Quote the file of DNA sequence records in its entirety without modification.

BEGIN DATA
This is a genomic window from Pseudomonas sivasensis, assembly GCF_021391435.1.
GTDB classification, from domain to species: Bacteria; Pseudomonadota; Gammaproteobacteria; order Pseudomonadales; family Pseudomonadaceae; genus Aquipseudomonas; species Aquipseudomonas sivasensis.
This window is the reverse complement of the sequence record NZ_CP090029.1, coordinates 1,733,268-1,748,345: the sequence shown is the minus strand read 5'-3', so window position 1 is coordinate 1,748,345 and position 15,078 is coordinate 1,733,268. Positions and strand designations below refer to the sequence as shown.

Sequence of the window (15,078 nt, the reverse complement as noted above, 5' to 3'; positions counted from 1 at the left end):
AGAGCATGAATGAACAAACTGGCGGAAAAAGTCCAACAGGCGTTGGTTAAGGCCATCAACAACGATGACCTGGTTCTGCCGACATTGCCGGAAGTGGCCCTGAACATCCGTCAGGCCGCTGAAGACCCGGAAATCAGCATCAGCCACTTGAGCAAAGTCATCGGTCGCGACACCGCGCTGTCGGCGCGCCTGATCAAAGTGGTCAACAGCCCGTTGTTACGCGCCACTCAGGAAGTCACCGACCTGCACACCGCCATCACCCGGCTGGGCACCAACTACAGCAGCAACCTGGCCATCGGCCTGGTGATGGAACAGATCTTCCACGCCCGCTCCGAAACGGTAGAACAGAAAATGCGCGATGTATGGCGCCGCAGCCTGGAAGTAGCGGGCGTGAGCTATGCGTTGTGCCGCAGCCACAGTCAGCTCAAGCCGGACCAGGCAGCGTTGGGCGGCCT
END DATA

This is a genomic window from Pseudomonas sivasensis, assembly GCF_021391435.1.
GTDB classification, from domain to species: Bacteria; Pseudomonadota; Gammaproteobacteria; order Pseudomonadales; family Pseudomonadaceae; genus Aquipseudomonas; species Aquipseudomonas sivasensis.
This window is the reverse complement of the sequence record NZ_CP090029.1, coordinates 1,733,268-1,748,345: the sequence shown is the minus strand read 5'-3', so window position 1 is coordinate 1,748,345 and position 15,078 is coordinate 1,733,268. Positions and strand designations below refer to the sequence as shown.

Sequence of the window (15,078 nt, the reverse complement as noted above, 5' to 3'; positions counted from 1 at the left end):
AGAGCATGAATGAACAAACTGGCGGAAAAAGTCCAACAGGCGTTGGTTAAGGCCATCAACAACGATGACCTGGTTCTGCCGACATTGCCGGAAGTGGCCCTGAACATCCGTCAGGCCGCTGAAGACCCGGAAATCAGCATCAGCCACTTGAGCAAAGTCATCGGTCGCGACACCGCGCTGTCGGCGCGCCTGATCAAAGTGGTCAACAGCCCGTTGTTACGCGCCACTCAGGAAGTCACCGACCTGCACACCGCCATCACCCGGCTGGGCACCAACTACAGCAGCAACCTGGCCATCGGCCTGGTGATGGAACAGATCTTCCACGCCCGCTCCGAAACGGTAGAACAGAAAATGCGCGATGTATGGCGCCGCAGCCTGGAAGTAGCGGGCGTGAGCTATGCGTTGTGCCGCAGCCACAGTCAGCTCAAGCCGGACCAGGCAGCGTTGGGCGGCCT